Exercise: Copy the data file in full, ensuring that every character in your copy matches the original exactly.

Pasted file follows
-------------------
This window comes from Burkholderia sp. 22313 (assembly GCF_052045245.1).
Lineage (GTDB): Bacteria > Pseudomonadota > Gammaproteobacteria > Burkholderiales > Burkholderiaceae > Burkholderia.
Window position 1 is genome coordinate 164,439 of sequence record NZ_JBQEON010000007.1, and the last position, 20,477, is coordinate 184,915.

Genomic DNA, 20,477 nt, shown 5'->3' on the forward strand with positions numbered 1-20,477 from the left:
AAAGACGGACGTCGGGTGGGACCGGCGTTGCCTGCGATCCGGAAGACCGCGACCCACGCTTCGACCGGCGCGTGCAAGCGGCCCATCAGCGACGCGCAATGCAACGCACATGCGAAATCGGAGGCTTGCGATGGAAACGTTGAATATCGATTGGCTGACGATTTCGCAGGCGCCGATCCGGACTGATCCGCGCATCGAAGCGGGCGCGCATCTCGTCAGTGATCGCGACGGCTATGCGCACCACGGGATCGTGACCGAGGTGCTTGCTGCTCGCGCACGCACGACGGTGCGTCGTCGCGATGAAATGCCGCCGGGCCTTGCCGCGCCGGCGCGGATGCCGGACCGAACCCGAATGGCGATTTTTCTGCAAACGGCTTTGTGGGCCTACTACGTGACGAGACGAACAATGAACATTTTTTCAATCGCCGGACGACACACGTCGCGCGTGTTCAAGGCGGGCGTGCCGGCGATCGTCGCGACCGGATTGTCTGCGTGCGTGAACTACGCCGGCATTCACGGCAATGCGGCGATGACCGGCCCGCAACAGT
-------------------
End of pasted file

This window comes from Burkholderia sp. 22313 (assembly GCF_052045245.1).
Lineage (GTDB): Bacteria > Pseudomonadota > Gammaproteobacteria > Burkholderiales > Burkholderiaceae > Burkholderia.
Window position 1 is genome coordinate 164,439 of sequence record NZ_JBQEON010000007.1, and the last position, 20,477, is coordinate 184,915.

Genomic DNA, 20,477 nt, shown 5'->3' on the forward strand with positions numbered 1-20,477 from the left:
AAAGACGGACGTCGGGTGGGACCGGCGTTGCCTGCGATCCGGAAGACCGCGACCCACGCTTCGACCGGCGCGTGCAAGCGGCCCATCAGCGACGCGCAATGCAACGCACATGCGAAATCGGAGGCTTGCGATGGAAACGTTGAATATCGATTGGCTGACGATTTCGCAGGCGCCGATCCGGACTGATCCGCGCATCGAAGCGGGCGCGCATCTCGTCAGTGATCGCGACGGCTATGCGCACCACGGGATCGTGACCGAGGTGCTTGCTGCTCGCGCACGCACGACGGTGCGTCGTCGCGATGAAATGCCGCCGGGCCTTGCCGCGCCGGCGCGGATGCCGGACCGAACCCGAATGGCGATTTTTCTGCAAACGGCTTTGTGGGCCTACTACGTGACGAGACGAACAATGAACATTTTTTCAATCGCCGGACGACACACGTCGCGCGTGTTCAAGGCGGGCGTGCCGGCGATCGTCGCGACCGGATTGTCTGCGTGCGTGAACTACGCCGGCATTCACGGCAATGCGGCGATGACCGGCCCGCAACAGT